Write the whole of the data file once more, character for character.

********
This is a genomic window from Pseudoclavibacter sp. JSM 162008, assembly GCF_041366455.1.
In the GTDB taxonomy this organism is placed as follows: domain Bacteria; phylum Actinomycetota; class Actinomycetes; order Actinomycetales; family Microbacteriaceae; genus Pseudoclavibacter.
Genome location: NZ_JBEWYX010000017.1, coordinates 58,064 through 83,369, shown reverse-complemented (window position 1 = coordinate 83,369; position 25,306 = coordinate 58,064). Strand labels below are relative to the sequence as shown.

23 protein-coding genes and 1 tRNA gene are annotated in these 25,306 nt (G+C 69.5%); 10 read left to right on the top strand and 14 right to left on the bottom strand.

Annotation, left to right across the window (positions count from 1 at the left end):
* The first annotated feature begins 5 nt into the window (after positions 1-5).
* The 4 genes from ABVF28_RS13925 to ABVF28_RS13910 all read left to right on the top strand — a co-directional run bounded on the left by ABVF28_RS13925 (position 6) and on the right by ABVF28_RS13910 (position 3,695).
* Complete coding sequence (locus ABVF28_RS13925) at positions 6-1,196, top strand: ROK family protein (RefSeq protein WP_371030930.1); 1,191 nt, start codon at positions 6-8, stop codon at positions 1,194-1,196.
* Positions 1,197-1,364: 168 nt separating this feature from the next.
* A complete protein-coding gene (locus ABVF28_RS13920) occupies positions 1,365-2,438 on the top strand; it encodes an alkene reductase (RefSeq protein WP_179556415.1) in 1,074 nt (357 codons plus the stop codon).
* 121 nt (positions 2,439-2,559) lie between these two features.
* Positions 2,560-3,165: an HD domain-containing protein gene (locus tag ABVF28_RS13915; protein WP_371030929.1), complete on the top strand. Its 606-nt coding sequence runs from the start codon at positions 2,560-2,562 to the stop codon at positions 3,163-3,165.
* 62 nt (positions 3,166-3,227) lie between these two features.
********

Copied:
This is a genomic window from Pseudoclavibacter sp. JSM 162008, assembly GCF_041366455.1.
In the GTDB taxonomy this organism is placed as follows: domain Bacteria; phylum Actinomycetota; class Actinomycetes; order Actinomycetales; family Microbacteriaceae; genus Pseudoclavibacter.
Genome location: NZ_JBEWYX010000017.1, coordinates 58,064 through 83,369, shown reverse-complemented (window position 1 = coordinate 83,369; position 25,306 = coordinate 58,064). Strand labels below are relative to the sequence as shown.

23 protein-coding genes and 1 tRNA gene are annotated in these 25,306 nt (G+C 69.5%); 10 read left to right on the top strand and 14 right to left on the bottom strand.

Annotation, left to right across the window (positions count from 1 at the left end):
* The first annotated feature begins 5 nt into the window (after positions 1-5).
* The 4 genes from ABVF28_RS13925 to ABVF28_RS13910 all read left to right on the top strand — a co-directional run bounded on the left by ABVF28_RS13925 (position 6) and on the right by ABVF28_RS13910 (position 3,695).
* Complete coding sequence (locus ABVF28_RS13925) at positions 6-1,196, top strand: ROK family protein (RefSeq protein WP_371030930.1); 1,191 nt, start codon at positions 6-8, stop codon at positions 1,194-1,196.
* Positions 1,197-1,364: 168 nt separating this feature from the next.
* A complete protein-coding gene (locus ABVF28_RS13920) occupies positions 1,365-2,438 on the top strand; it encodes an alkene reductase (RefSeq protein WP_179556415.1) in 1,074 nt (357 codons plus the stop codon).
* 121 nt (positions 2,439-2,559) lie between these two features.
* Positions 2,560-3,165: an HD domain-containing protein gene (locus tag ABVF28_RS13915; protein WP_371030929.1), complete on the top strand. Its 606-nt coding sequence runs from the start codon at positions 2,560-2,562 to the stop codon at positions 3,163-3,165.
* 62 nt (positions 3,166-3,227) lie between these two features.